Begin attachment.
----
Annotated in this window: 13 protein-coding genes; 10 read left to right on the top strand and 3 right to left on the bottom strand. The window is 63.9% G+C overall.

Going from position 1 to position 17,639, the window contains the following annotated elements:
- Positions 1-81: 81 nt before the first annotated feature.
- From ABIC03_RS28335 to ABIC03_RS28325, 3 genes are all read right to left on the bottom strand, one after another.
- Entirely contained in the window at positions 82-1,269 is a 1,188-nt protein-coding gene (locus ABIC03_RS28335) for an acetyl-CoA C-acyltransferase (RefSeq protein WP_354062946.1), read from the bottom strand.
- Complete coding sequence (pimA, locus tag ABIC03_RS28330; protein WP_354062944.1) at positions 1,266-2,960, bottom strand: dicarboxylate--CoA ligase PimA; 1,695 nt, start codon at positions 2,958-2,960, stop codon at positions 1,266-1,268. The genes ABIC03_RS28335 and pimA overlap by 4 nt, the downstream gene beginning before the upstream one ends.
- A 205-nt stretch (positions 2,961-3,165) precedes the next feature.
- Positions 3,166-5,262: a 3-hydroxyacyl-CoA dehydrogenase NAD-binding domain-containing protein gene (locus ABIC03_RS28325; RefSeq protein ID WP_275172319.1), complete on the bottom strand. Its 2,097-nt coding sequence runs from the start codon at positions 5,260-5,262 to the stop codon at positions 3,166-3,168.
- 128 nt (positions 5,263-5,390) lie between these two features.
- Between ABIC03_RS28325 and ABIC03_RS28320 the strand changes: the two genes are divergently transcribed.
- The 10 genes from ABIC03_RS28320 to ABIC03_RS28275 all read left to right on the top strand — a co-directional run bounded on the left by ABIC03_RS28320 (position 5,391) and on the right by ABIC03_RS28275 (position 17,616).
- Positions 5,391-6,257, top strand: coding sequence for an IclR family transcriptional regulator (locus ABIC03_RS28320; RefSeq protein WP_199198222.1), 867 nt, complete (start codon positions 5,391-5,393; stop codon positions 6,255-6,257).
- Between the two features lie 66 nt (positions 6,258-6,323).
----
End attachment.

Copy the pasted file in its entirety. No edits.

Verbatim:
Annotated in this window: 13 protein-coding genes; 10 read left to right on the top strand and 3 right to left on the bottom strand. The window is 63.9% G+C overall.

Going from position 1 to position 17,639, the window contains the following annotated elements:
- Positions 1-81: 81 nt before the first annotated feature.
- From ABIC03_RS28335 to ABIC03_RS28325, 3 genes are all read right to left on the bottom strand, one after another.
- Entirely contained in the window at positions 82-1,269 is a 1,188-nt protein-coding gene (locus ABIC03_RS28335) for an acetyl-CoA C-acyltransferase (RefSeq protein WP_354062946.1), read from the bottom strand.
- Complete coding sequence (pimA, locus tag ABIC03_RS28330; protein WP_354062944.1) at positions 1,266-2,960, bottom strand: dicarboxylate--CoA ligase PimA; 1,695 nt, start codon at positions 2,958-2,960, stop codon at positions 1,266-1,268. The genes ABIC03_RS28335 and pimA overlap by 4 nt, the downstream gene beginning before the upstream one ends.
- A 205-nt stretch (positions 2,961-3,165) precedes the next feature.
- Positions 3,166-5,262: a 3-hydroxyacyl-CoA dehydrogenase NAD-binding domain-containing protein gene (locus ABIC03_RS28325; RefSeq protein ID WP_275172319.1), complete on the bottom strand. Its 2,097-nt coding sequence runs from the start codon at positions 5,260-5,262 to the stop codon at positions 3,166-3,168.
- 128 nt (positions 5,263-5,390) lie between these two features.
- Between ABIC03_RS28325 and ABIC03_RS28320 the strand changes: the two genes are divergently transcribed.
- The 10 genes from ABIC03_RS28320 to ABIC03_RS28275 all read left to right on the top strand — a co-directional run bounded on the left by ABIC03_RS28320 (position 5,391) and on the right by ABIC03_RS28275 (position 17,616).
- Positions 5,391-6,257, top strand: coding sequence for an IclR family transcriptional regulator (locus ABIC03_RS28320; RefSeq protein WP_199198222.1), 867 nt, complete (start codon positions 5,391-5,393; stop codon positions 6,255-6,257).
- Between the two features lie 66 nt (positions 6,258-6,323).